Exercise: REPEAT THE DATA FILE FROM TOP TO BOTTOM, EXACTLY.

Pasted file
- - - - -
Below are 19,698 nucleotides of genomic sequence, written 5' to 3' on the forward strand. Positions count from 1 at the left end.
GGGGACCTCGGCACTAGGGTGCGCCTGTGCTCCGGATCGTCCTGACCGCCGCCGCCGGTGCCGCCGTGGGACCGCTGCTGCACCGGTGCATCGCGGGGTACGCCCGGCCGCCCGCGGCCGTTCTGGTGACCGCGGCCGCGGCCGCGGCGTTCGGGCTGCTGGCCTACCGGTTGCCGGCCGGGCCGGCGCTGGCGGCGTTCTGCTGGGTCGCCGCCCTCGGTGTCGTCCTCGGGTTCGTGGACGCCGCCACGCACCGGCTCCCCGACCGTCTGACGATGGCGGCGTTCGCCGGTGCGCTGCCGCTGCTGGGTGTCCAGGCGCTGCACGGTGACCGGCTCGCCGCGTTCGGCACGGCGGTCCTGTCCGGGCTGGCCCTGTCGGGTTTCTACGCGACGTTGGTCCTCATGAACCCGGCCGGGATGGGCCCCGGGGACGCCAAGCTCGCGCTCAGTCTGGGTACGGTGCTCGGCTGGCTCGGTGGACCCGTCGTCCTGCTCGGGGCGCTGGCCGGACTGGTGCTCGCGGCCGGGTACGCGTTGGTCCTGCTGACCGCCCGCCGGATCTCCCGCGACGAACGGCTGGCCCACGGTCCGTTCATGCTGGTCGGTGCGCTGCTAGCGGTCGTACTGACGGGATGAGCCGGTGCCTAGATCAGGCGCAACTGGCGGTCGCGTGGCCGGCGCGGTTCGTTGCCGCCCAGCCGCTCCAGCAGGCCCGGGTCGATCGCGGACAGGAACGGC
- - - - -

Below are 19,698 nucleotides of genomic sequence, written 5' to 3' on the forward strand. Positions count from 1 at the left end.
GGGGACCTCGGCACTAGGGTGCGCCTGTGCTCCGGATCGTCCTGACCGCCGCCGCCGGTGCCGCCGTGGGACCGCTGCTGCACCGGTGCATCGCGGGGTACGCCCGGCCGCCCGCGGCCGTTCTGGTGACCGCGGCCGCGGCCGCGGCGTTCGGGCTGCTGGCCTACCGGTTGCCGGCCGGGCCGGCGCTGGCGGCGTTCTGCTGGGTCGCCGCCCTCGGTGTCGTCCTCGGGTTCGTGGACGCCGCCACGCACCGGCTCCCCGACCGTCTGACGATGGCGGCGTTCGCCGGTGCGCTGCCGCTGCTGGGTGTCCAGGCGCTGCACGGTGACCGGCTCGCCGCGTTCGGCACGGCGGTCCTGTCCGGGCTGGCCCTGTCGGGTTTCTACGCGACGTTGGTCCTCATGAACCCGGCCGGGATGGGCCCCGGGGACGCCAAGCTCGCGCTCAGTCTGGGTACGGTGCTCGGCTGGCTCGGTGGACCCGTCGTCCTGCTCGGGGCGCTGGCCGGACTGGTGCTCGCGGCCGGGTACGCGTTGGTCCTGCTGACCGCCCGCCGGATCTCCCGCGACGAACGGCTGGCCCACGGTCCGTTCATGCTGGTCGGTGCGCTGCTAGCGGTCGTACTGACGGGATGAGCCGGTGCCTAGATCAGGCGCAACTGGCGGTCGCGTGGCCGGCGCGGTTCGTTGCCGCCCAGCCGCTCCAGCAGGCCCGGGTCGATCGCGGACAGGAACGGC